Like me, my sister-in-law Nora loves to while away her (rare!) free hours at the sewing machine. She does everything with precision and care and her makes always look great. She made a beautiful pushchair liner a few months ago and said she was thinking of making another one, so I jumped at the chance for her to share with me (and you!) how to make one.
I was looking for a lovely pushchair liner for ages but didn’t want to purchase something that everybody else had, so I decided to make one. I read some tutorials online, but ended up mixing a few of them and creating a bespoke insert for my buggy. This is not the quickest way to create a pushchair liner, but it may give you some inspiration to create your own version.
You will need:
- 2 x 1m x 50cm fabric (depending on the size of your pushchair)
- at least 3m bias binding
- coordinating or contrasting thread
- quilting needle for your sewing machine
- 1m x 50cm wadding
- vanishing fabric pen
First of all, I had to find the fabric. You do not want anything that might be sticky or uncomfortable. Some tutorials suggest that you use oilcloth, but to be honest, I would not want to sit on a piece of oilcloth on a hot summer day, and neither does my daughter I suppose…
I found some soft fleece in my favourite fabric shop. It is a bit thicker than cotton and feels really nice (and soft – obviously). I bought 1m of two different pattern fabrics just in case I get bored with one side and want to flip it over.
I measured my pushchair and drew a “pattern”; basically just a square. (If you want, you can look at the measurements of the pushchair liners sold online for your brand of pushchair or borrow one from a friend and measure it.) You need to measure where EXACTLY the harness is on your buggy. This needs to be very accurate, as you will need to have the openings at the same places in your liner.
Cut out two rectangles from the main fabric (or one of each if you are using two different colours, like I did). My pushchair is about 90 cm long and 42 cm wide, so I cut two pieces of fabric measuring 90 x 42 cm.
To cut out the wadding, I placed one fabric piece on the wadding, pinned it and cut around it… I guess there is a more professional way of doing this but I find this one the easiest.
Now, you do not have to unpin the wadding, just turn it around and place the second piece of fabric on the other side, as a sandwich (fabrics must face the wadding with their wrong sides). I used these really handy fabric pegs that came as a freebie with a magazine a few weeks ago.
At this stage, you will have a rectangular liner, but it’s nicer to have curved edges (or so I think). As I thought I would never manage to draw four perfect curves on four edges, I cut one edge and then placed the fabric I cut off on the other corners and cut around it.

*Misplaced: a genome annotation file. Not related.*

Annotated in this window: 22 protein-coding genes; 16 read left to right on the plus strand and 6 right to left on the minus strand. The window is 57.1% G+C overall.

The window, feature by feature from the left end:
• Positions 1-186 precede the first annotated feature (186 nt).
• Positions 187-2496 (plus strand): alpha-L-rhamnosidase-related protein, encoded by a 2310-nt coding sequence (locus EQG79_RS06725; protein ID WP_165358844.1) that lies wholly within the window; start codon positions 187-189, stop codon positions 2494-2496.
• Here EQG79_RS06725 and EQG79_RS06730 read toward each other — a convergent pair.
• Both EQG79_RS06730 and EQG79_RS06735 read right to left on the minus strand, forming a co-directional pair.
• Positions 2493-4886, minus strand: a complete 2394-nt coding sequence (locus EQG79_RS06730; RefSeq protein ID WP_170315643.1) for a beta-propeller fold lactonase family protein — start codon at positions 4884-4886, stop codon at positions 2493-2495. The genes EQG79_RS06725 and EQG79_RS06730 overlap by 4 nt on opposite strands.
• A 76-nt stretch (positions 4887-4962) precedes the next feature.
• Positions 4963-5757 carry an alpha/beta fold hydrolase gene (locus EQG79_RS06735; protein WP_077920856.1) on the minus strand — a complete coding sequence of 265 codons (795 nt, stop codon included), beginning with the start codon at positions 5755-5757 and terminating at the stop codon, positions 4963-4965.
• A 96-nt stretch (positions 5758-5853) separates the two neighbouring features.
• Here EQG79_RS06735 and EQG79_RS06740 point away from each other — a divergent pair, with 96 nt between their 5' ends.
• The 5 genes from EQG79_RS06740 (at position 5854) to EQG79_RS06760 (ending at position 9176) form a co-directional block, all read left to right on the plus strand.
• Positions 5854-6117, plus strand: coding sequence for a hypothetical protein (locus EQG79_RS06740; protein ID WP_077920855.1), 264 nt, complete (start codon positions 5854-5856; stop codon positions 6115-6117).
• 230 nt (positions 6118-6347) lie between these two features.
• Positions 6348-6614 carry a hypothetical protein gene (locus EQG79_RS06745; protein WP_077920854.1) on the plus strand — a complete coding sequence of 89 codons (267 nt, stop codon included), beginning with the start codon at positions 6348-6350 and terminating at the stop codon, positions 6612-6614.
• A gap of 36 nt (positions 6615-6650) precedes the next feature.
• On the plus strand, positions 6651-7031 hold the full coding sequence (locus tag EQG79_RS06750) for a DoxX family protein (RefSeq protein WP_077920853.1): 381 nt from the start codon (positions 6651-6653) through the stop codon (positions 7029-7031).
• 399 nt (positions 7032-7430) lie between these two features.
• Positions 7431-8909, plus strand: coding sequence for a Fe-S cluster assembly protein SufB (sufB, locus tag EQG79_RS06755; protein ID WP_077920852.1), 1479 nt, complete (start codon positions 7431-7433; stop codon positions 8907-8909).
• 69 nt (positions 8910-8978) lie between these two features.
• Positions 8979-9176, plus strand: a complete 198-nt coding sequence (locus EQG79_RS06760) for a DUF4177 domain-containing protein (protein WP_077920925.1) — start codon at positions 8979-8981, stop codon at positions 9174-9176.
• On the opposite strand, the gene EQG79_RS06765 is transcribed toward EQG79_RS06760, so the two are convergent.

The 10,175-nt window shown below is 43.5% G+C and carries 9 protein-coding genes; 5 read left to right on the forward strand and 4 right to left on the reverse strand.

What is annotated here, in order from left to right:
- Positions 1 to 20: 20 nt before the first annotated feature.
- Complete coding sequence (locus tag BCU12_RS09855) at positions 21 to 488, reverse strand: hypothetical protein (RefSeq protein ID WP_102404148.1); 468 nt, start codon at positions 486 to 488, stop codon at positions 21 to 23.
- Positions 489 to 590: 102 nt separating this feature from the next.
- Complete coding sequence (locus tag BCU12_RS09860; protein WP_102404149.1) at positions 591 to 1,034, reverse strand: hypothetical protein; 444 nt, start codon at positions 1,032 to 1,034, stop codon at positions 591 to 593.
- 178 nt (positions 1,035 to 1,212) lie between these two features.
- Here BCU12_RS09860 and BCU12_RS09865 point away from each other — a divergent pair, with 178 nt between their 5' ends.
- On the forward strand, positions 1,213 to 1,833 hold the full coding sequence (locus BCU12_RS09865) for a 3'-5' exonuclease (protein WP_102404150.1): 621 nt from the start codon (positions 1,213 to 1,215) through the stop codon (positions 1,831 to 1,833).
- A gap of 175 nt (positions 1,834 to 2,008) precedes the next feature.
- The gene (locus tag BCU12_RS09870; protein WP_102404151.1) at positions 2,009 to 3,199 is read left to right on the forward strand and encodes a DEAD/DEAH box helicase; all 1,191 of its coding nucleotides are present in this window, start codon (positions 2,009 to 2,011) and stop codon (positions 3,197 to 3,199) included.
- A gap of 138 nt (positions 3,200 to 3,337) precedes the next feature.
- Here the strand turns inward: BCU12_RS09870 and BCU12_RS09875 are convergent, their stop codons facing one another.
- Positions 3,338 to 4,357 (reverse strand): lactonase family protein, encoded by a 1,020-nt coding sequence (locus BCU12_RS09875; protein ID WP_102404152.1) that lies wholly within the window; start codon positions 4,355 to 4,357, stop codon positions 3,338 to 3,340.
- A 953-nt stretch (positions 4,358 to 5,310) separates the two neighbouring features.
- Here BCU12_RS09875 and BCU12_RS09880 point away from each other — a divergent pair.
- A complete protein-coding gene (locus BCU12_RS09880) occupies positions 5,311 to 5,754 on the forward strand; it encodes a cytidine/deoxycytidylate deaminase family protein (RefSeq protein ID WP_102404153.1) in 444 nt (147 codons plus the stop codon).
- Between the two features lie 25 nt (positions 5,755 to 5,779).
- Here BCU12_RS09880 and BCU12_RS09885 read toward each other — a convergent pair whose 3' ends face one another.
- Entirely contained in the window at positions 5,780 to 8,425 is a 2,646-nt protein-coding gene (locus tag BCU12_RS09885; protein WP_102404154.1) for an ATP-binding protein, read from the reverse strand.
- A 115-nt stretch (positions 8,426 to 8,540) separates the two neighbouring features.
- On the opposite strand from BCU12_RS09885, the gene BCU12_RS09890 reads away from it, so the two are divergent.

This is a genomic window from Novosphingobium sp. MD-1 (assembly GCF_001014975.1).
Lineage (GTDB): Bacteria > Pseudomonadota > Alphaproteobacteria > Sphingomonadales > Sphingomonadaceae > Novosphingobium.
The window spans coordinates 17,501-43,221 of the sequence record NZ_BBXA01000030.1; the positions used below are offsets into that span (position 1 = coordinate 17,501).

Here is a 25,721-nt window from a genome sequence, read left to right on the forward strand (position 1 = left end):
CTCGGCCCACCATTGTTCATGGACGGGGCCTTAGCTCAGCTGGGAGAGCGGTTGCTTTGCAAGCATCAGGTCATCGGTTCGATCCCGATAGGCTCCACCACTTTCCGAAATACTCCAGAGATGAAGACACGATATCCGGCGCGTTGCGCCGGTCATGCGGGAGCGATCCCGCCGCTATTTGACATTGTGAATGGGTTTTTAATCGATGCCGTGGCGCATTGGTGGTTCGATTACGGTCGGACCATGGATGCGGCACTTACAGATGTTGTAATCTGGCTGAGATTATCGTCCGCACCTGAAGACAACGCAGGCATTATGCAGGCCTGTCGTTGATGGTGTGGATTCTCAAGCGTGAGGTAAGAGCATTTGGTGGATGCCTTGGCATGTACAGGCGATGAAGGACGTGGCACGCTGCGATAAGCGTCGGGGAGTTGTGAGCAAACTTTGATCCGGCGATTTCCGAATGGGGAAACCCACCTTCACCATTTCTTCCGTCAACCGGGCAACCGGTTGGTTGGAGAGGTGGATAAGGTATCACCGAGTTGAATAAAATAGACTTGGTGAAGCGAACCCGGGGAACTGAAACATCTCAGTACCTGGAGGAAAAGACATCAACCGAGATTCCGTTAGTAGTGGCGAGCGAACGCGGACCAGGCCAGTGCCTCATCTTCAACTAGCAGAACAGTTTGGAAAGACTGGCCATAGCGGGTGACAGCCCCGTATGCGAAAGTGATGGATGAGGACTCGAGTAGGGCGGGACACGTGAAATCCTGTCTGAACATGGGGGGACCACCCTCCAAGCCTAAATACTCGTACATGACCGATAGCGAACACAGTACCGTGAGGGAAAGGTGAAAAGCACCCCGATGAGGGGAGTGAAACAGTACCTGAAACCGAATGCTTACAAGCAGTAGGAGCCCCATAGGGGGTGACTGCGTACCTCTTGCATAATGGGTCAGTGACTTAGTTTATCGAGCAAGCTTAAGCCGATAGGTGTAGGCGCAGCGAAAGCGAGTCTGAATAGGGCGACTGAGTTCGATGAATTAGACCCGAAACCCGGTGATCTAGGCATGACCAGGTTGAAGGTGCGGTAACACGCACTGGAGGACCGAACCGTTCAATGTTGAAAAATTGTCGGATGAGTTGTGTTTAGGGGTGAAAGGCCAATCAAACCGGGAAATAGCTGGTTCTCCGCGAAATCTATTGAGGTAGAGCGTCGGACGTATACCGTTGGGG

To mark the quilt lines on the fabric, I measured 1 line vertically in the middle of the fabric at 21 cm and then three horizontal lines at equal distances: as my fabric was 90 cm long, these lines were at 22,5 cm, 45 cm and 67,5 cm. If at this stage you start wondering whether I am crazy, in my defence, I am an economics graduate and love maths…
Sew along these lines with the contrast thread. I used quilting needles on my machine.
OK, so this is the part I found a bit tricky, but just because I am not good at quilting. I suppose that anyone with more experience can do this more easily but here is the way I did it. I opened out the bias binding and lined up one of the raw edges with the raw edge of the fabric, and then pinned them RS together.
I stitched around the entire liner using the machine foot as a seam allowance.
I then refolded the binding and turned it over the edge of the liner. I stitched it by hand as I was a bit worried that I could not accurately topstitch it with my machine. It took me ages, but at least I could keep all three layers between the two sides of the binding at all times.
Now, you have to create the holes for the harness, which are basically large buttonholes. Have a look at your pattern and draw the opening lines on the fabric with a vanishing fabric marker.
My machine does 1-step buttonholes, so this is how to do it on a machine like mine. First of all, I changed the machine foot to the transparent satin stitch foot, in order to see the marks I have drawn on the fabric while stitching.
Change your machine to the buttonhole setting and start at the bottom of the marked line. Sew all the way till the end of the line and then push the white leaver on the machine with your finger; this will make the needle start to go back towards the bottom of the line. It is probably a good idea to practice this first on some scrap fabric.
Once this is done, cut it open, just like you would with a normal buttonhole.
Depending on your harness, create the required amount of openings.